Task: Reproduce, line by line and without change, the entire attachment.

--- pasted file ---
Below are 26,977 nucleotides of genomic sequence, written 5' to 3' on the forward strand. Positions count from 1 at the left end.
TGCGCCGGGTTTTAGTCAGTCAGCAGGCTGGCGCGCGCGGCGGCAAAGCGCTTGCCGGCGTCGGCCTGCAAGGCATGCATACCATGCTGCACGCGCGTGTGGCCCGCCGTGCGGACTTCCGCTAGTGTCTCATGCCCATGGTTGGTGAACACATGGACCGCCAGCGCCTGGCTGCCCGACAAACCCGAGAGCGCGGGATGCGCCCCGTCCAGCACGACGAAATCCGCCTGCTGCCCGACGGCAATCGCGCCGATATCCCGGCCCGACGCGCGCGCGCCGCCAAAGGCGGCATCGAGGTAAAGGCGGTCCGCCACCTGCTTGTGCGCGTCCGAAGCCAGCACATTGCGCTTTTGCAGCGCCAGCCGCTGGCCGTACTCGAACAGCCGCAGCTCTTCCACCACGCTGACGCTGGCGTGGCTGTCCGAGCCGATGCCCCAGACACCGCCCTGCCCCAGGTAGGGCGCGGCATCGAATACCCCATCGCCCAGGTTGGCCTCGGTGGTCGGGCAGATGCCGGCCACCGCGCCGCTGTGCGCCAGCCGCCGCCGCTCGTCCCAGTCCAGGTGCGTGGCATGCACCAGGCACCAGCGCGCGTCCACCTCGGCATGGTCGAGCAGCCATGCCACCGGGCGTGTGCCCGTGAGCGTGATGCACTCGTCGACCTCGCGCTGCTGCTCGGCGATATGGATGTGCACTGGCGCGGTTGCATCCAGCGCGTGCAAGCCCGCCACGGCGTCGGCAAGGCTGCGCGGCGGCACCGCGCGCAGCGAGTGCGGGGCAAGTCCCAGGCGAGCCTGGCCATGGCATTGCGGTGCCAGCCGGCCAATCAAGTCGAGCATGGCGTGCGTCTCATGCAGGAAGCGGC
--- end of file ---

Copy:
Below are 26,977 nucleotides of genomic sequence, written 5' to 3' on the forward strand. Positions count from 1 at the left end.
TGCGCCGGGTTTTAGTCAGTCAGCAGGCTGGCGCGCGCGGCGGCAAAGCGCTTGCCGGCGTCGGCCTGCAAGGCATGCATACCATGCTGCACGCGCGTGTGGCCCGCCGTGCGGACTTCCGCTAGTGTCTCATGCCCATGGTTGGTGAACACATGGACCGCCAGCGCCTGGCTGCCCGACAAACCCGAGAGCGCGGGATGCGCCCCGTCCAGCACGACGAAATCCGCCTGCTGCCCGACGGCAATCGCGCCGATATCCCGGCCCGACGCGCGCGCGCCGCCAAAGGCGGCATCGAGGTAAAGGCGGTCCGCCACCTGCTTGTGCGCGTCCGAAGCCAGCACATTGCGCTTTTGCAGCGCCAGCCGCTGGCCGTACTCGAACAGCCGCAGCTCTTCCACCACGCTGACGCTGGCGTGGCTGTCCGAGCCGATGCCCCAGACACCGCCCTGCCCCAGGTAGGGCGCGGCATCGAATACCCCATCGCCCAGGTTGGCCTCGGTGGTCGGGCAGATGCCGGCCACCGCGCCGCTGTGCGCCAGCCGCCGCCGCTCGTCCCAGTCCAGGTGCGTGGCATGCACCAGGCACCAGCGCGCGTCCACCTCGGCATGGTCGAGCAGCCATGCCACCGGGCGTGTGCCCGTGAGCGTGATGCACTCGTCGACCTCGCGCTGCTGCTCGGCGATATGGATGTGCACTGGCGCGGTTGCATCCAGCGCGTGCAAGCCCGCCACGGCGTCGGCAAGGCTGCGCGGCGGCACCGCGCGCAGCGAGTGCGGGGCAAGTCCCAGGCGAGCCTGGCCATGGCATTGCGGTGCCAGCCGGCCAATCAAGTCGAGCATGGCGTGCGTCTCATGCAGGAAGCGGC